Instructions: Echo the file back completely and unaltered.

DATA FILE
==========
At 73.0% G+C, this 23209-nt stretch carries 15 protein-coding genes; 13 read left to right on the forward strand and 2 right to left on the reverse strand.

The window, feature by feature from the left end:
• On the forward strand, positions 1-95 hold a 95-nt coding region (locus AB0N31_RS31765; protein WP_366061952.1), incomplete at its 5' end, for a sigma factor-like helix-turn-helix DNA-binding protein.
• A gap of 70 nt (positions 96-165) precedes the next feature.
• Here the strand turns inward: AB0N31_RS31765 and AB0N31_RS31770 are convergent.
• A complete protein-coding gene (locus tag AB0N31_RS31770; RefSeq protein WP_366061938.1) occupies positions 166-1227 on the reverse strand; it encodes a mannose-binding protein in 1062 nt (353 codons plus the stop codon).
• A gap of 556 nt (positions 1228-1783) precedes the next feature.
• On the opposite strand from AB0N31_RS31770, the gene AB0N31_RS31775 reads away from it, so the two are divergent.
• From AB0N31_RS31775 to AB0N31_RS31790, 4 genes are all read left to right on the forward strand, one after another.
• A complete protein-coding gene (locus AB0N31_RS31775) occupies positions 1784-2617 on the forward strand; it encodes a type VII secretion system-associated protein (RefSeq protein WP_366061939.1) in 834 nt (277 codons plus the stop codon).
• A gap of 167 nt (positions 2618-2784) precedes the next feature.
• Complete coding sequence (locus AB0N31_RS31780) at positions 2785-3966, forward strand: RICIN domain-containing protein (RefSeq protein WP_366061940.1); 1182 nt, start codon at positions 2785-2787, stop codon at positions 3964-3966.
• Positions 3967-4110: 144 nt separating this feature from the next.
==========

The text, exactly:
At 73.0% G+C, this 23209-nt stretch carries 15 protein-coding genes; 13 read left to right on the forward strand and 2 right to left on the reverse strand.

The window, feature by feature from the left end:
• On the forward strand, positions 1-95 hold a 95-nt coding region (locus AB0N31_RS31765; protein WP_366061952.1), incomplete at its 5' end, for a sigma factor-like helix-turn-helix DNA-binding protein.
• A gap of 70 nt (positions 96-165) precedes the next feature.
• Here the strand turns inward: AB0N31_RS31765 and AB0N31_RS31770 are convergent.
• A complete protein-coding gene (locus tag AB0N31_RS31770; RefSeq protein WP_366061938.1) occupies positions 166-1227 on the reverse strand; it encodes a mannose-binding protein in 1062 nt (353 codons plus the stop codon).
• A gap of 556 nt (positions 1228-1783) precedes the next feature.
• On the opposite strand from AB0N31_RS31770, the gene AB0N31_RS31775 reads away from it, so the two are divergent.
• From AB0N31_RS31775 to AB0N31_RS31790, 4 genes are all read left to right on the forward strand, one after another.
• A complete protein-coding gene (locus AB0N31_RS31775) occupies positions 1784-2617 on the forward strand; it encodes a type VII secretion system-associated protein (RefSeq protein WP_366061939.1) in 834 nt (277 codons plus the stop codon).
• A gap of 167 nt (positions 2618-2784) precedes the next feature.
• Complete coding sequence (locus AB0N31_RS31780) at positions 2785-3966, forward strand: RICIN domain-containing protein (RefSeq protein WP_366061940.1); 1182 nt, start codon at positions 2785-2787, stop codon at positions 3964-3966.
• Positions 3967-4110: 144 nt separating this feature from the next.